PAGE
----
Florida’s expected romp through that schedule has certainly not been a joyful one to date. Since losing their season-opening series to Miami — close, late, and in large part due to just not being as great as expected — the Gators have largely been unable to find the form nearly every pundit around college baseball predicted would be possible for this loaded team.

The three-ace rotation of Tommy Mace, Leftwich, and Hunter Barco has mostly been anywhere from shaky to bad against top competition. Florida’s expected powerhouse offense has only materialized now and again, with projected top pick Jud Fabian’s struggles against off-speed pitches helping to weaken the top of the order. The Gators’ bullpen has been an adventure — and it was so even before closer Franco Aleman was converted to an emergency starter in manager Kevin O’Sullivan’s unexpected benching of Mace and Leftwich for the Gators’ critical series against Ole Miss. Even Florida’s defense, usually an unquestioned strength for a team with excellent athletes everywhere on the field, has been atypically leaky this spring.

But what O’Sullivan has done to tinker with the Gators has also more or less paid off.

Florida took two of three from the Rebels with Aleman and Christian Scott starting the first two games of that series, and the 8-2 loss in Scott’s start belonged almost entirely to Leftwich, who blew up to allow six runs in 3.1 innings of work.

Turning Aleman and Scott — each excellent relievers who will probably end up back in the bullpen by the postseason — into potential spot starters was originally perceived as an act of desperation meant to turn the heat up on Mace and (especially) Leftwich, who were finding trouble too early in their weekend work to hand over defensible leads to a somewhat shaky bullpen. But it’s now revealed both Aleman and Scott as capable starters and, after Tuesday’s breakthrough, Leftwich as a capable reliever, and that gives Florida a fair bit of flexibility it didn’t have a month ago.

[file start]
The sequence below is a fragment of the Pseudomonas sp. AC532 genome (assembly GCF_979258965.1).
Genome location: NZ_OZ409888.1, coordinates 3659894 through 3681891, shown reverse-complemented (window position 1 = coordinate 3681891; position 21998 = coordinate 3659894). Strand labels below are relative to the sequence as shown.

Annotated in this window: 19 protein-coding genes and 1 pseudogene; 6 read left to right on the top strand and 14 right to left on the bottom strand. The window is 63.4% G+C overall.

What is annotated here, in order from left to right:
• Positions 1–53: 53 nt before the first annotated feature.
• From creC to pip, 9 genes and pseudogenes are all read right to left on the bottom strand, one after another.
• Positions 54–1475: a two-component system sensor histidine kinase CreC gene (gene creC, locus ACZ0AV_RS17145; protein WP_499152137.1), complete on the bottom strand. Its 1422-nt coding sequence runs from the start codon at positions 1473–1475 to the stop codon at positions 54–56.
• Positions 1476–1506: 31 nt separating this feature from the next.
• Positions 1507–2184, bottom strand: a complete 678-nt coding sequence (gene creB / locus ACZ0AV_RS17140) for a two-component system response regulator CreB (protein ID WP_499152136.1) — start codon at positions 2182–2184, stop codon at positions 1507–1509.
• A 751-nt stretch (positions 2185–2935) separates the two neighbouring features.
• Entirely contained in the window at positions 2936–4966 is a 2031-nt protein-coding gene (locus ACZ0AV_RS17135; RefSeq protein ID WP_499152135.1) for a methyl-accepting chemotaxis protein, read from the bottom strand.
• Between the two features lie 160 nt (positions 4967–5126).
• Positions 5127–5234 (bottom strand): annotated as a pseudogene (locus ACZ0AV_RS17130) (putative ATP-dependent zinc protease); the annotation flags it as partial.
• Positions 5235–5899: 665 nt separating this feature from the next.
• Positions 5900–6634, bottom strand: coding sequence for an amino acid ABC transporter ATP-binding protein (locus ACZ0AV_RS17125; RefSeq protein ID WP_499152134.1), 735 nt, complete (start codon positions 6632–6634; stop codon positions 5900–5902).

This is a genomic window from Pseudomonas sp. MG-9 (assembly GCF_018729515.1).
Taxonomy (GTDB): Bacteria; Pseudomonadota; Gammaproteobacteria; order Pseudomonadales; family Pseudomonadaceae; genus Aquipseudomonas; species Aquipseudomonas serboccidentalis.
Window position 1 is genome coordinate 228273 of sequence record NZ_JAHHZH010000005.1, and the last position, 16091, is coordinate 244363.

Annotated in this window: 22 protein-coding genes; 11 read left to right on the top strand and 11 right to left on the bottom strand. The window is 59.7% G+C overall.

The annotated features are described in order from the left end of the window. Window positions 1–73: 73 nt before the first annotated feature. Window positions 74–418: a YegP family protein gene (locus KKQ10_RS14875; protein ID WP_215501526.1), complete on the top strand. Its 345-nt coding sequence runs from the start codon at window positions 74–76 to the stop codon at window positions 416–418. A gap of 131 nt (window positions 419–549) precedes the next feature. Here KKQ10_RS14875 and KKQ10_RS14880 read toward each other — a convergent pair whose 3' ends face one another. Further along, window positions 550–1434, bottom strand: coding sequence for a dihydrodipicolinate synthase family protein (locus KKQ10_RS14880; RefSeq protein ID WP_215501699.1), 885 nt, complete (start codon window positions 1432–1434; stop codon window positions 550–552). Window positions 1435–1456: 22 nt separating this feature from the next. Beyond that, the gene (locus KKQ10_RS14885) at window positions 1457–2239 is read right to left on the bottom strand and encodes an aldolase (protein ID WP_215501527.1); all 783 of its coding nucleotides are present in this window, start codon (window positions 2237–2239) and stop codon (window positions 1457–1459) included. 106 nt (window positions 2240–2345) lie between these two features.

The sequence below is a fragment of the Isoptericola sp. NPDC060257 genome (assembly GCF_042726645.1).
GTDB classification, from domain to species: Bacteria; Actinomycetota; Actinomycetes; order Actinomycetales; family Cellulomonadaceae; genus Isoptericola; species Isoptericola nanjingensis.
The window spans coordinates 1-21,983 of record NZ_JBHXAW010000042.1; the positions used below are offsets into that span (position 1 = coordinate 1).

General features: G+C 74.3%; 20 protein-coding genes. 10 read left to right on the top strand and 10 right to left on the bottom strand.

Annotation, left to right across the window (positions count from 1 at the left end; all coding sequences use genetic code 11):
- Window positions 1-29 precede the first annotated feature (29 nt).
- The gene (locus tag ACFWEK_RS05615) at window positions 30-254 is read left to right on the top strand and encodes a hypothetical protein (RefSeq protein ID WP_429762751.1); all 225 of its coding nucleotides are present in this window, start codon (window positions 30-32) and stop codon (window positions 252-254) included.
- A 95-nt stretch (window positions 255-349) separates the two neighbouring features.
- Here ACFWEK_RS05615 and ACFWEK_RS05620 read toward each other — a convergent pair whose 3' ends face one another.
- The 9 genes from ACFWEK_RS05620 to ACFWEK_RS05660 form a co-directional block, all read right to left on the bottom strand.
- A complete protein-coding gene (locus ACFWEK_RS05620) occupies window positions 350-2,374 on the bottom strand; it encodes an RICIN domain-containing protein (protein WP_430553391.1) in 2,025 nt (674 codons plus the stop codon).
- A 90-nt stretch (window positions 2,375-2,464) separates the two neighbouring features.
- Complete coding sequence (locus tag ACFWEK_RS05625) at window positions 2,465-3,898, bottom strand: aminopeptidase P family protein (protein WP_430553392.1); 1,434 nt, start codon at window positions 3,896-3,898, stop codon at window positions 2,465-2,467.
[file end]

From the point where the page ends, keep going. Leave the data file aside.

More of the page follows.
Shuffling Fabian up and down the order has seemingly helped him marginally, but a renewed focus on patience may be boosting him at present: He’s got four walks and just two Ks in his last three games, just three strikeouts in his last six games, and three games with no Ks in that six-game span — which is more than Fabian recorded over the first 23 games of his season. And given that the Gators center fielder had 16 strikeouts in a five-game stretch against South Carolina and Ole Miss, cutting Ks down to nearly zero is very encouraging even in a small sample size.

Even Sully’s pinch-hit calls are working out at present. The Gators stole the third game of their weekend trip to Knoxville thanks to a three-run shot from pinch-hitter Kris Armstrong — a brawny slugger who hasn’t produced the power desired this year — and got their first walk-off homer in gleaming Florida Ballpark off Calilao’s bat last night.

And all that has only gotten Florida a 22-11 record and a 6-6 mark in SEC play. Were a typical NCAA Tournament to begin today, the Gators might just barely merit hosting duties for a Regional, but their fortunes for that and any prospect of hosting a Super Regional would certainly seem to be relying on being selected as one of the NCAA’s predetermined sites as the organization plots out a plan to play during the COVID-19 pandemic.

The good news, as least as the SEC schedule is concerned, is that the Gators are about to hit their soft spot: Weekend series against Missouri and Auburn are up next, and those Tigers are last in the East and West divisions, respectively, and hold the only overall losing record in a deep and rugged league.

And though Florida will still have to meet elites in the form of Vanderbilt — and future MLBers Kumar Rocker and Jack Leiter — and Arkansas after this fortnight of good fortune, the Gators at least get to host the Commodores, which is manna from heaven for a team that has tallied 20 of its 22 wins at home.

This team and program could use a bit more of that, as so much of what it has done this season seems like success — or failure — produced under the duress of immense pressure. When mostly these same Gators bolted to the best start in school history a year ago, it felt magical; this year, attempting to recreate the same wizardry has resulted in puffs of smoke and a smattering of applause.

But back-to-back wins that showed their resilience and resulted in smiles feel like they could be the beginning of something different and new for these Gators — or at least reminders that the game can be fun, rather than a slog.

And while anything is still possible for a team this deep and experienced, even the widely-forecast national championship, I’d probably settle for this Florida team finding fun.